When Beth Garrison, 51, crossed the finish line of the St. Jude Half Marathon in 2007, she knew she was hooked. Two years later, she completed her first full marathon, and a year after that, her first ultra. By October 2016, she had her eyes set even higher.
Spanning the Ouachita National Forest with over 12,000 cumulative feet of elevation, the Arkansas Traveller 100 certainly isn’t for the faint of heart. “I had the highest of highs and the lowest of lows during that race,” Beth says.
In the midst of exhaustion, she recalled one moment that made it all worth it. Nearing a mountaintop in the Ozarks in the dead of night, Beth’s pacer had her stop for a second, turn off her headlamp, and just look up.
“It was the most stars I’ve ever seen,” she says. “It was just gorgeous. And you’re like, okay, I’m just this small little speck in this world. It kind of put things into perspective.”
The end goal was to finish under 30 hours, but Beth exceeded that by finishing in just over 27. “It’s the first race that I ever just cried at the end of,” she says. “It was relief….and it was proving to myself that I was strong enough. You know, if I could accomplish this, there’s not much I can’t do.”
With 28 marathons and 18 ultra-races under her belt today, Beth isn’t ready to quit anytime soon. The mother of three says she will continue to run until she physically can’t anymore.
The passion didn’t come right away, however. “It kind of snuck up on me,” she recalls. Shortly after joining the Memphis Women Run Walk program back in 2007, a friend suggested that they shoot for the St. Jude Half Marathon. Beth’s reply was simply, ‘Why not?’ And the rest is history.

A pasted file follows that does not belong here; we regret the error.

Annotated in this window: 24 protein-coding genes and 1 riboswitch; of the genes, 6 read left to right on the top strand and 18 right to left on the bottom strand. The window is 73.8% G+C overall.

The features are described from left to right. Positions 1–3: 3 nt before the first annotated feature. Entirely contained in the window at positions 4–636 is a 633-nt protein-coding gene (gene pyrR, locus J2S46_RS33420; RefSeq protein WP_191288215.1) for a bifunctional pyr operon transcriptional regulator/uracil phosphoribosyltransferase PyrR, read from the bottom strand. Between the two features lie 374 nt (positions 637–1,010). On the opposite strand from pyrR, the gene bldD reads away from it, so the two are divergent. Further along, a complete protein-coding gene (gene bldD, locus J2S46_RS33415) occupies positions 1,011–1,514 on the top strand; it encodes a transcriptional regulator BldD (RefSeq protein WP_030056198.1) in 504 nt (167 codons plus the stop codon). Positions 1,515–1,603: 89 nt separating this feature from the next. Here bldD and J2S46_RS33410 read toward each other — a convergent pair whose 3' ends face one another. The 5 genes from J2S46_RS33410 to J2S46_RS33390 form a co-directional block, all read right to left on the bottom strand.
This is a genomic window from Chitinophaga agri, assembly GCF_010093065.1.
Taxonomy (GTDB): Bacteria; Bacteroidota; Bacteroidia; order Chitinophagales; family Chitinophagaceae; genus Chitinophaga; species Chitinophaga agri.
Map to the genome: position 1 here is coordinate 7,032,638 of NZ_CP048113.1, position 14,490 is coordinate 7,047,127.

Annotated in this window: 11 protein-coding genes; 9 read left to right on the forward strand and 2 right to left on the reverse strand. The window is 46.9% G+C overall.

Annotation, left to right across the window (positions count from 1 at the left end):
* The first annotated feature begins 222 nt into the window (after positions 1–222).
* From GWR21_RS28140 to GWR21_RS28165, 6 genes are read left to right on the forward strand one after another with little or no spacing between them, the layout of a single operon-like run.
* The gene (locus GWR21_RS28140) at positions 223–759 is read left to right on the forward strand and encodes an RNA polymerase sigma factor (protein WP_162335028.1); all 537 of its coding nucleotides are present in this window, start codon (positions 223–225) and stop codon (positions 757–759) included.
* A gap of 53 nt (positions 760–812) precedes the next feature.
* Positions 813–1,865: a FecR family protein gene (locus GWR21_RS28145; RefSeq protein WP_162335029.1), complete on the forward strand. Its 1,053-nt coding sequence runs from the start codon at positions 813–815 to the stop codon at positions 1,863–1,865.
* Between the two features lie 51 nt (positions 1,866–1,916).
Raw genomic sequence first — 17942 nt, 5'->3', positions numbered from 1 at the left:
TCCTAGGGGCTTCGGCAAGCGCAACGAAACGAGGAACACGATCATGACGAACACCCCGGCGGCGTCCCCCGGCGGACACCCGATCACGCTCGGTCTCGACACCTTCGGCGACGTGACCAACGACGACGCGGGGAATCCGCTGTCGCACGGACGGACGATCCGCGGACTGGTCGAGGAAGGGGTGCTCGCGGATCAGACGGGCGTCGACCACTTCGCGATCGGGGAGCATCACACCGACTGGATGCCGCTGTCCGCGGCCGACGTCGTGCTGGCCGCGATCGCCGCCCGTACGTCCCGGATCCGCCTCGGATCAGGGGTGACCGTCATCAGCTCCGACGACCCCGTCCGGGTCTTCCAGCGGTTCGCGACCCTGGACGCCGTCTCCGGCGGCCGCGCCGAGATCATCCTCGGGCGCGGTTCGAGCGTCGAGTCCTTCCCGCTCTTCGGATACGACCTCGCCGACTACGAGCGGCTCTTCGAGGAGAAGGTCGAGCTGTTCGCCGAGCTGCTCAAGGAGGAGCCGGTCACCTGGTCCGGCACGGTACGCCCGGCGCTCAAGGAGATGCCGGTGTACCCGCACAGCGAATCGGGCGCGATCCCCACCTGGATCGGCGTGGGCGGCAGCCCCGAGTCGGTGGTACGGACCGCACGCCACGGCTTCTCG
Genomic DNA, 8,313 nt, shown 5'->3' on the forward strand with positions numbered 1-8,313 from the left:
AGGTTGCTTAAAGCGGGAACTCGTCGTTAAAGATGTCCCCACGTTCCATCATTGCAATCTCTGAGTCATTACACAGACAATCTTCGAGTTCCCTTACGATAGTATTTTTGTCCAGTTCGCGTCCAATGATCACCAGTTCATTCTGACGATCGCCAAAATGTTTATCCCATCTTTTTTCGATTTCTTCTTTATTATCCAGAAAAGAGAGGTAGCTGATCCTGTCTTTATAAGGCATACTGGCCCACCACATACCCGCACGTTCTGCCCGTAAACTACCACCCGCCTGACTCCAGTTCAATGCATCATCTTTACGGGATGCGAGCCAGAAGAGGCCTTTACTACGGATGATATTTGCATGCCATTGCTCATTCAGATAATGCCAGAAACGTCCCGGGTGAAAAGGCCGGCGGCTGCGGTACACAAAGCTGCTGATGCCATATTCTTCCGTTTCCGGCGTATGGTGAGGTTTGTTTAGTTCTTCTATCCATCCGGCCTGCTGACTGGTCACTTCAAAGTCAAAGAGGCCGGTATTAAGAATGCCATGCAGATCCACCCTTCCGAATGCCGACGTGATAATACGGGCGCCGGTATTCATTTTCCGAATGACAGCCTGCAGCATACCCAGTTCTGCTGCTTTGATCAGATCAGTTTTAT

“I think the first time that it ever struck me is when someone called me an athlete….that’s not how I viewed myself,” she says. “I’m just this girl that goes out and runs a little bit.”
When she isn’t training for the next big race, Beth can be found at BMG UT Specialty Clinic, where she is a registered nurse in the surgical oncology unit. There’s a dark side to the job, she says, but running provides the perfect stress relief.
Avoiding Injuries With Rest, Recovery & Real Food
In her nearly 14 years of running, Beth says she’s never had a problem with injuries. She defines herself as one of those rare creatures in the sport, but all credit goes to prioritizing rest days and listening to her body.
“I try to do yoga at least twice a week,” she adds. “It’s just relaxing, and I think it strengthens those muscles [which] keep me from getting injured.”
Nutrition also plays a critical role in recovery. On longer runs, Beth takes an energy gel, packed full of amino acids and electrolytes, to maintain hydration and promote muscle repair. As for her go-to post-race meal: “There’s nothing better than a cheeseburger and a draft beer.”
That said, Beth works hard to maintain a healthy diet overall while not denying herself in the process.
It’s “Relentless Forward Progress”
There’s an old saying that your mind will quit a thousand times before your body ever will. And for a runner, mental fatigue can be the devil.
According to Beth, good training is key. Every week, she carves out time to coach intermediate runners in the same program that kick-started her career all those years ago. The trick is to establish base miles and focus on a slow buildup, she says.
“One of the things I always tell my people—it’s relentless forward progress…Sometimes, it’s just about making yourself put one foot in front of the other and trying to stay out of the deep, dark places that your mind wants to go.”
Beth has her sights set on the Tunnel Hill 50-miler on November 13 in Vienna, Illinois. And after that, there’s sure to be another 100-miler in her future.
“I see these videos…these articles of men and women in their 90s running, and I’m like, ‘Yes, I want that to be me,’” she says. “I found out it’s just a big part of who I am. You know, it’s not all of me. But I would totally miss this if I didn’t have it.”
By Colleen May
Photo by Tindall Stephens